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Cornish/Mantlepiece

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It comes from Cornish frill, the tasselled fabric cloth that ran along the mantle piece.  They often matched the antimacassars on the back of the chairs and settee. I'd insert an image but it's not letting me. 😕 

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1 hour ago, Cuisle said:

It comes from Cornish frill, the tasselled fabric cloth that ran along the mantle piece.  They often matched the antimacassars on the back of the chairs and settee. I'd insert an image but it's not letting me. 😕 

I think it’s called a cornish frill because it sits on and overhangs the cornish (cornice).

Which came first the chicken or the egg?

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1 hour ago, Jim Hardie said:

I think it’s called a cornish frill because it sits on and overhangs the cornish (cornice).

Which came first the chicken or the egg?

The chicken from across the road.

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On 12/11/2009 at 18:20, arrodbo said:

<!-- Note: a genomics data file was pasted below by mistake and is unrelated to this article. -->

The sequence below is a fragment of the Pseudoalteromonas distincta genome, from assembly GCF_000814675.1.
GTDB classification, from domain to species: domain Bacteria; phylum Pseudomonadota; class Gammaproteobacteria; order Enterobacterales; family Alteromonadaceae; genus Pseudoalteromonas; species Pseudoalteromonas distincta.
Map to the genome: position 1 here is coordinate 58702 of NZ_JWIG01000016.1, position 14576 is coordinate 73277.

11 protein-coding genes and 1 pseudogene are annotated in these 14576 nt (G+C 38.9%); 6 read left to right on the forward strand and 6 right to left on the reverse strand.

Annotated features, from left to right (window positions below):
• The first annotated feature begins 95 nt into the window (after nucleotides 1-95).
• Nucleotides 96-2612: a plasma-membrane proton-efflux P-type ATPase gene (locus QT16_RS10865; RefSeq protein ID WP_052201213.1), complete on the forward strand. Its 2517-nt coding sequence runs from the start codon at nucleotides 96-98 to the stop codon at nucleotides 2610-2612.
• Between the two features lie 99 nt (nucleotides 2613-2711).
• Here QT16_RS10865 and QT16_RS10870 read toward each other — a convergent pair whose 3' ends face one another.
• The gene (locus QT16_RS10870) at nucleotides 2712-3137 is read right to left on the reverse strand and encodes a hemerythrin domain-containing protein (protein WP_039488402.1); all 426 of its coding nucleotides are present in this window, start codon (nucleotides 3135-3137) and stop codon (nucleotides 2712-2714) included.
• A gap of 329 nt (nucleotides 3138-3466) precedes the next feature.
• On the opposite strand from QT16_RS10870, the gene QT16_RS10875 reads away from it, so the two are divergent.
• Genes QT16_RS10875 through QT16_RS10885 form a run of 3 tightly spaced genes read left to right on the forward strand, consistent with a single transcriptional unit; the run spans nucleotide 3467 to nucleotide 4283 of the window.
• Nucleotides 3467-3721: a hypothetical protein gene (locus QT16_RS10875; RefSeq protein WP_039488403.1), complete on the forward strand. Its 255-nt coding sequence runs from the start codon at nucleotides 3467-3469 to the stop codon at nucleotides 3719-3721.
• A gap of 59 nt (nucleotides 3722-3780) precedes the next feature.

Is it a Sheffield saying to call the ledge on a Mantlepiece "CORNISH" and where does it originate from please?

Cornwall as in Cornish people come from Cornwall

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On 13/11/2009 at 11:46, hillsbro said:

It isn't only Lancastrians - Barnsleyites call it a ginnel. Here's my post from another thread:

 

Sheffield.... -... jennel

Barnsley.... -... ginnel

Leicester... -... snicket

Sussex...... -... twitten

North Lincs..-... tenfoot (except Grimsby, where they call it an eightfot - funny lot in Grimsby)..:rolleyes:

there used to be a path from the top of Spring Ln. to the bottom of Arbourthorne Rd, that used to be called an eightfoot by the locals when i was a kid.

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Eight foot is still used to mean a footpath, in fact there is a pub on Chaucer Road called the "Eight Foot Way".

 

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When I was young 50s and 60s. I lived in Deerlands Ave. At the back of our house ( now demolished) was what we called back fields.. There were pathways from Deerlands over to  Holgate Road we always called them eightfot. Mantlepiece was cornish

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